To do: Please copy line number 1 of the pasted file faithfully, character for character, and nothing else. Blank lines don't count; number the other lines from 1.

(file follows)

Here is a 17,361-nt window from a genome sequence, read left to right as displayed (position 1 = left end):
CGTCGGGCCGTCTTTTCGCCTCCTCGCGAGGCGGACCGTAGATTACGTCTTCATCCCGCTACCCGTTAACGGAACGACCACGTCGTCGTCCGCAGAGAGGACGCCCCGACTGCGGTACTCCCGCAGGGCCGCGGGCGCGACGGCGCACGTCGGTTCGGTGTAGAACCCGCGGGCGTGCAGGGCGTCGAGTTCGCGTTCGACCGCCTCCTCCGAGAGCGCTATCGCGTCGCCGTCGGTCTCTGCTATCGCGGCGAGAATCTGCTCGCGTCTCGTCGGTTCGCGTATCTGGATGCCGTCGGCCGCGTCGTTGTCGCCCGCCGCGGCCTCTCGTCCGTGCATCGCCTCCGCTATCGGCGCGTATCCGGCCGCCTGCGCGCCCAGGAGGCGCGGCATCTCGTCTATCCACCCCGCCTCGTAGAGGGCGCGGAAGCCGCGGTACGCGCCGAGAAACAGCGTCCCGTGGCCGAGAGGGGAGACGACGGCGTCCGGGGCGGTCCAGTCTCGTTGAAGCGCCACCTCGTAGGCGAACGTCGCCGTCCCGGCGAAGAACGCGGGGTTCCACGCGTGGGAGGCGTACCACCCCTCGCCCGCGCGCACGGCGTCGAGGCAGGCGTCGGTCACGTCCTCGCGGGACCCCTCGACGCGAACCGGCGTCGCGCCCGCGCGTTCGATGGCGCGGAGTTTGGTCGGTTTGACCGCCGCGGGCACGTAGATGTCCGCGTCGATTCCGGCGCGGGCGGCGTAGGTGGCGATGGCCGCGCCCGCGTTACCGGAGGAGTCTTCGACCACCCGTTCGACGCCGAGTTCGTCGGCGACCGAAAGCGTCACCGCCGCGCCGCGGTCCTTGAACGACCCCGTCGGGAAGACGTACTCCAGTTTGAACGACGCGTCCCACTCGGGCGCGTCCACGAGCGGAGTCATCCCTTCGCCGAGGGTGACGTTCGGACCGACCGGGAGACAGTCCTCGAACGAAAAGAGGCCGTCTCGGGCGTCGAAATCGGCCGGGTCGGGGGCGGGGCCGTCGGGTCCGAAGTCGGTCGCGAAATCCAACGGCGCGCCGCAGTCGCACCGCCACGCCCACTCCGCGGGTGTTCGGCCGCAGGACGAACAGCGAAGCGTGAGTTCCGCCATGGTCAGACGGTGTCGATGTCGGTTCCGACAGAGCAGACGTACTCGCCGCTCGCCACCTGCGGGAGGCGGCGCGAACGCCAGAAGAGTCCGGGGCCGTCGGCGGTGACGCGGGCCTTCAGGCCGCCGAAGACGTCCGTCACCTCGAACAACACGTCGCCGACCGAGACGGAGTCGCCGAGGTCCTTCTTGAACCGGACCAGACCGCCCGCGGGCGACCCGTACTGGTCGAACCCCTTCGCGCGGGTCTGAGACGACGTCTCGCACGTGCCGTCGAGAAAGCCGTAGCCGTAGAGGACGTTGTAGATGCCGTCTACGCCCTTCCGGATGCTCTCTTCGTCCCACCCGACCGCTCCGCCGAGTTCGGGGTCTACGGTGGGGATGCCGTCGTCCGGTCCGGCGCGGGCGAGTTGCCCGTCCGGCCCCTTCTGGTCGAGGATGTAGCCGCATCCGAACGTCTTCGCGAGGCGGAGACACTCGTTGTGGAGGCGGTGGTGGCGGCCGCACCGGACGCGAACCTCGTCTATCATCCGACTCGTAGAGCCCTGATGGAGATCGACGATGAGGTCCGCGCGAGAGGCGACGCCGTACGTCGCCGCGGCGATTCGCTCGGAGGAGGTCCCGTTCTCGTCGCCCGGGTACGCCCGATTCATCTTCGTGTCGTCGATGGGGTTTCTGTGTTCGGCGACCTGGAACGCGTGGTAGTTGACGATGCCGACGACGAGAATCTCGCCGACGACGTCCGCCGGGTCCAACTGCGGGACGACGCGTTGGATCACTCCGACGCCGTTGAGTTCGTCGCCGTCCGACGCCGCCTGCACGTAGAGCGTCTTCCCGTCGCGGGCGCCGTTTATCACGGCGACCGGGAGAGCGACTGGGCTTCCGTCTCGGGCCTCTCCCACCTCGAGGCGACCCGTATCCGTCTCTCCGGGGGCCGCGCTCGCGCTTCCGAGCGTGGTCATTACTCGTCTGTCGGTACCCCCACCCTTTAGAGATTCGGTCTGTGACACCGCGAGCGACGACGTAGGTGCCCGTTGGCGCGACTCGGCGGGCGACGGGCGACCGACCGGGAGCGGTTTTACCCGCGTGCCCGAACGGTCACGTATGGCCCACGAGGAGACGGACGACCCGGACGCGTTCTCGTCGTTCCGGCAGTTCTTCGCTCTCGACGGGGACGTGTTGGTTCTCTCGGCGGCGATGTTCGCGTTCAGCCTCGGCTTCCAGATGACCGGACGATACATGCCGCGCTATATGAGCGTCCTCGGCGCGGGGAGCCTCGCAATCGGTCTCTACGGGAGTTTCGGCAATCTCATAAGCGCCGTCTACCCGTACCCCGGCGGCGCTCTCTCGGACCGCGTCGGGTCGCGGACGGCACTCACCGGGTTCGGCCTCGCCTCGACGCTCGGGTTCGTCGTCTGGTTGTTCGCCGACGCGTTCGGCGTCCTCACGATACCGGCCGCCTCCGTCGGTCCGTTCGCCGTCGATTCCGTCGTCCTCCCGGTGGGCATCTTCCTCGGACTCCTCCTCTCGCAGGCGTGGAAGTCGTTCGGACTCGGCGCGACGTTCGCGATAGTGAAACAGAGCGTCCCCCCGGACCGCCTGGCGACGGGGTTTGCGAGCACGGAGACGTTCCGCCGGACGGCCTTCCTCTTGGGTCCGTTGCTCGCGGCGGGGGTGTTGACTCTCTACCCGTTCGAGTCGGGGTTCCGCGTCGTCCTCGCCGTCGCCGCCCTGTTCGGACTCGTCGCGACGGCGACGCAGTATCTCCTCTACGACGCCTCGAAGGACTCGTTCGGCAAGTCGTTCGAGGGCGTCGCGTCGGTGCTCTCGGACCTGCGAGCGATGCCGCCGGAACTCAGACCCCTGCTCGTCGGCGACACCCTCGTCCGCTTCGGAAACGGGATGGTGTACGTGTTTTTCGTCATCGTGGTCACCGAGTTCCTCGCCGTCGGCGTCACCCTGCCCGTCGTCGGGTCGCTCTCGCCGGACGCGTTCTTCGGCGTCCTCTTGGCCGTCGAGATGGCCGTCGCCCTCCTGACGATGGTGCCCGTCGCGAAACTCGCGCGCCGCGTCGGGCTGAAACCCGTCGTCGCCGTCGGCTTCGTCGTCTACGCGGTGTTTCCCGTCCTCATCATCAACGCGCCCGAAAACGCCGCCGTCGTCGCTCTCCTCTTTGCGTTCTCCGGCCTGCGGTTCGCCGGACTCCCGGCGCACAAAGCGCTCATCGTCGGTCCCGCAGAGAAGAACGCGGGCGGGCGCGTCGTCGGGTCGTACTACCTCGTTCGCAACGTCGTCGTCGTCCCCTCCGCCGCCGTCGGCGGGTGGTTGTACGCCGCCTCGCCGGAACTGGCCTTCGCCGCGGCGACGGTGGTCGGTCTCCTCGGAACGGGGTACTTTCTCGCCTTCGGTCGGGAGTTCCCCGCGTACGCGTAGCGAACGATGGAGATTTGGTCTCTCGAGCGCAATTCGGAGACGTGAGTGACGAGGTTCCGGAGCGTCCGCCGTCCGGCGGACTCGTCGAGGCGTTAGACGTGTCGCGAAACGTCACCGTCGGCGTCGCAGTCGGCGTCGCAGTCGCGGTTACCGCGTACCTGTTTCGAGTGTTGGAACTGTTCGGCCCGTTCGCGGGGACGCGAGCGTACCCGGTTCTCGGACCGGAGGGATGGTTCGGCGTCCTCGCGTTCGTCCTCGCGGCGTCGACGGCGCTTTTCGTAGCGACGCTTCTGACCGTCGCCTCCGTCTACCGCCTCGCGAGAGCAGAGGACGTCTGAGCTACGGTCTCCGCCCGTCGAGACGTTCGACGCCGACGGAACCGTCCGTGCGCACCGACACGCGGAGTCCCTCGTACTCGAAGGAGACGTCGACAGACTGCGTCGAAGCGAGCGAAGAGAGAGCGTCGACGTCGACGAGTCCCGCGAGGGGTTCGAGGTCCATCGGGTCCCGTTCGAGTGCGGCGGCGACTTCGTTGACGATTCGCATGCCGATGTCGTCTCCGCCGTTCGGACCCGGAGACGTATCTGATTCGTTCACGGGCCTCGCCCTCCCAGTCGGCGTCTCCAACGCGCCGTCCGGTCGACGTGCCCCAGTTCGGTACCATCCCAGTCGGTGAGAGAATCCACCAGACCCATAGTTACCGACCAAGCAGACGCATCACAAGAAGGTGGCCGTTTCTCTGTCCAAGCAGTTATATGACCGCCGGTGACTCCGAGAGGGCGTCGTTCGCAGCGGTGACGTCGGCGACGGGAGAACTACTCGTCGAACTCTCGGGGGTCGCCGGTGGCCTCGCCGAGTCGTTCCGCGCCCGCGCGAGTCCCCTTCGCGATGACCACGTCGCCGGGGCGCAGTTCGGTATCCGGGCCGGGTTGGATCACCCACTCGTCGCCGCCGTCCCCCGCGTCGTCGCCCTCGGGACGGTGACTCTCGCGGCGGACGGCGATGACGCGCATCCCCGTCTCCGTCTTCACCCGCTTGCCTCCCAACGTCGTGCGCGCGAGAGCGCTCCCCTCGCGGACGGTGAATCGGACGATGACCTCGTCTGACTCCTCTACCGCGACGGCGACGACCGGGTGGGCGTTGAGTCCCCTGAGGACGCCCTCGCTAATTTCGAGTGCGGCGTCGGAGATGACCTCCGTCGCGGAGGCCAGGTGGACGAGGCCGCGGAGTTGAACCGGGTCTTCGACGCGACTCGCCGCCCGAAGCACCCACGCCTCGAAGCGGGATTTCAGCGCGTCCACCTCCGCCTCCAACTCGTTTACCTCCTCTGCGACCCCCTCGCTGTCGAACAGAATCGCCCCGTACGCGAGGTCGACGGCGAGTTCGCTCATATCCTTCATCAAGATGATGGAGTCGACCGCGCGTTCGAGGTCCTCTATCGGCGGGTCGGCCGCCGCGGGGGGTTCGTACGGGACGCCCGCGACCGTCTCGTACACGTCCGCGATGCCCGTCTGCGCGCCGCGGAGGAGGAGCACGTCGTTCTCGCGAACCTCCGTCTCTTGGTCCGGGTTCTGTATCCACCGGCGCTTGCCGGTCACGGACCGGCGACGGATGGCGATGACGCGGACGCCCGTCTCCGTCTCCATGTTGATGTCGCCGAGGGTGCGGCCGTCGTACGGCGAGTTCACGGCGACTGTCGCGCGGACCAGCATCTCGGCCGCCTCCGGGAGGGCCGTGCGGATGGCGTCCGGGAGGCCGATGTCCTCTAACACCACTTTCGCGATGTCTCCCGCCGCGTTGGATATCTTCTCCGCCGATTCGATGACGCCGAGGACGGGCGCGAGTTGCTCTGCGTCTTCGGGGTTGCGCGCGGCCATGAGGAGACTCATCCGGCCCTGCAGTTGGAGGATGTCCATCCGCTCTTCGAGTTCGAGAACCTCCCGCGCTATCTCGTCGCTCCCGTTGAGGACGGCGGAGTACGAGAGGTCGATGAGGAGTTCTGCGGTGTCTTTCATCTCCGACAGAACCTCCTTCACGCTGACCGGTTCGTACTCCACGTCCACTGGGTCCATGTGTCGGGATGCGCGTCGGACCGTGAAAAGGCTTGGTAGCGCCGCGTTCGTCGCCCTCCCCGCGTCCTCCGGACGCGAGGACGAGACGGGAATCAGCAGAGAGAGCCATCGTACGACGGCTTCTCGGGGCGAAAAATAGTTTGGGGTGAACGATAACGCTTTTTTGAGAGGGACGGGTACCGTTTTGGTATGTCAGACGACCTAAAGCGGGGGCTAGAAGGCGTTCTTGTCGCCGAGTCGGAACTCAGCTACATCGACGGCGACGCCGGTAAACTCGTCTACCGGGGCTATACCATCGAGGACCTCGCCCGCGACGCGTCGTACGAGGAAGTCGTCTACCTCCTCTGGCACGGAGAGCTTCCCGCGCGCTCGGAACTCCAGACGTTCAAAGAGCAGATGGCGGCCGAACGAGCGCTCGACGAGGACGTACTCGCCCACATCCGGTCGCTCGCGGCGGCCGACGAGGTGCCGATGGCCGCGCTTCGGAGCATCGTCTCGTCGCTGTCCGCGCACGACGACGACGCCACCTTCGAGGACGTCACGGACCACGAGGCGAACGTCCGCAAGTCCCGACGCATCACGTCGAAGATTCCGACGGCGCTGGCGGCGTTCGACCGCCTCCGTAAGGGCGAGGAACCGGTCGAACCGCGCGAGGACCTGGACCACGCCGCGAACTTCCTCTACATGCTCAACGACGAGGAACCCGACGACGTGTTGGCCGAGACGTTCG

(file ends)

Here is a 17,361-nt window from a genome sequence, read left to right as displayed (position 1 = left end):